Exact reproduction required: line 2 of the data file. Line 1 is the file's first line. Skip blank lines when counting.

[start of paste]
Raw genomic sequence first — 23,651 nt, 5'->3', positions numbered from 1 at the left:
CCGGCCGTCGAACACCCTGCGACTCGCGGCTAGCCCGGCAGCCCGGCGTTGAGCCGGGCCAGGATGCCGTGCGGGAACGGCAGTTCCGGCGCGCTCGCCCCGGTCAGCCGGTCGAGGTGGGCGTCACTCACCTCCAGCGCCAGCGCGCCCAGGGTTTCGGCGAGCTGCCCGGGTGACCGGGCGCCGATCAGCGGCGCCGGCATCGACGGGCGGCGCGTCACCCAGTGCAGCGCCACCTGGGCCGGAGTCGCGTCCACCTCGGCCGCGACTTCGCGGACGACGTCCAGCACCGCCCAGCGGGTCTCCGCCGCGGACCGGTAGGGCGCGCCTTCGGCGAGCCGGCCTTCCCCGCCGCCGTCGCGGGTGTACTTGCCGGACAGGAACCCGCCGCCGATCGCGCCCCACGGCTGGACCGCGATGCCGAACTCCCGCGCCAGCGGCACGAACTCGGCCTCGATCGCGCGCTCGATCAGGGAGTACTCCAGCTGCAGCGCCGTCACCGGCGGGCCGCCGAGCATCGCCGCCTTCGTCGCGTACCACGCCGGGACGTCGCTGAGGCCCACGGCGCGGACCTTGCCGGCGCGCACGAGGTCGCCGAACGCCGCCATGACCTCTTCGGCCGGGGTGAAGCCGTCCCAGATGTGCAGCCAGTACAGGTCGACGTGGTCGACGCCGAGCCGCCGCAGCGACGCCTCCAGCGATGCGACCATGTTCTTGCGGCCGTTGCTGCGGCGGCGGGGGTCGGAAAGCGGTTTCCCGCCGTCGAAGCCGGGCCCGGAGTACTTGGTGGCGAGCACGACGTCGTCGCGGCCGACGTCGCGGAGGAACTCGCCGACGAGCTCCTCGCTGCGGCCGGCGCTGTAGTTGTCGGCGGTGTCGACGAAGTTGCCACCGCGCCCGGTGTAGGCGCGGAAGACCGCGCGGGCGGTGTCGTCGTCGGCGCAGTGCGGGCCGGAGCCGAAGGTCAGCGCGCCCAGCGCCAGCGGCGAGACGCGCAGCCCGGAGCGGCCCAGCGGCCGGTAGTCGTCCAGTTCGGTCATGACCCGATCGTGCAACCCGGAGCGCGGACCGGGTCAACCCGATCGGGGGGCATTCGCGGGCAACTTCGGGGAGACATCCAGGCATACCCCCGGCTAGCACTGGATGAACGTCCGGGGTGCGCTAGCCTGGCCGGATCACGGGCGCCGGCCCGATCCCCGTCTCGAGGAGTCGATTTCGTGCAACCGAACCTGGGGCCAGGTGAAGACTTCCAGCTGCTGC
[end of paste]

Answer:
CCGGCCGTCGAACACCCTGCGACTCGCGGCTAGCCCGGCAGCCCGGCGTTGAGCCGGGCCAGGATGCCGTGCGGGAACGGCAGTTCCGGCGCGCTCGCCCCGGTCAGCCGGTCGAGGTGGGCGTCACTCACCTCCAGCGCCAGCGCGCCCAGGGTTTCGGCGAGCTGCCCGGGTGACCGGGCGCCGATCAGCGGCGCCGGCATCGACGGGCGGCGCGTCACCCAGTGCAGCGCCACCTGGGCCGGAGTCGCGTCCACCTCGGCCGCGACTTCGCGGACGACGTCCAGCACCGCCCAGCGGGTCTCCGCCGCGGACCGGTAGGGCGCGCCTTCGGCGAGCCGGCCTTCCCCGCCGCCGTCGCGGGTGTACTTGCCGGACAGGAACCCGCCGCCGATCGCGCCCCACGGCTGGACCGCGATGCCGAACTCCCGCGCCAGCGGCACGAACTCGGCCTCGATCGCGCGCTCGATCAGGGAGTACTCCAGCTGCAGCGCCGTCACCGGCGGGCCGCCGAGCATCGCCGCCTTCGTCGCGTACCACGCCGGGACGTCGCTGAGGCCCACGGCGCGGACCTTGCCGGCGCGCACGAGGTCGCCGAACGCCGCCATGACCTCTTCGGCCGGGGTGAAGCCGTCCCAGATGTGCAGCCAGTACAGGTCGACGTGGTCGACGCCGAGCCGCCGCAGCGACGCCTCCAGCGATGCGACCATGTTCTTGCGGCCGTTGCTGCGGCGGCGGGGGTCGGAAAGCGGTTTCCCGCCGTCGAAGCCGGGCCCGGAGTACTTGGTGGCGAGCACGACGTCGTCGCGGCCGACGTCGCGGAGGAACTCGCCGACGAGCTCCTCGCTGCGGCCGGCGCTGTAGTTGTCGGCGGTGTCGACGAAGTTGCCACCGCGCCCGGTGTAGGCGCGGAAGACCGCGCGGGCGGTGTCGTCGTCGGCGCAGTGCGGGCCGGAGCCGAAGGTCAGCGCGCCCAGCGCCAGCGGCGAGACGCGCAGCCCGGAGCGGCCCAGCGGCCGGTAGTCGTCCAGTTCGGTCATGACCCGATCGTGCAACCCGGAGCGCGGACCGGGTCAACCCGATCGGGGGGCATTCGCGGGCAACTTCGGGGAGACATCCAGGCATACCCCCGGCTAGCACTGGATGAACGTCCGGGGTGCGCTAGCCTGGCCGGATCACGGGCGCCGGCCCGATCCCCGTCTCGAGGAGTCGATTTCGTGCAACCGAACCTGGGGCCAGGTGAAGACTTCCAGCTGCTGC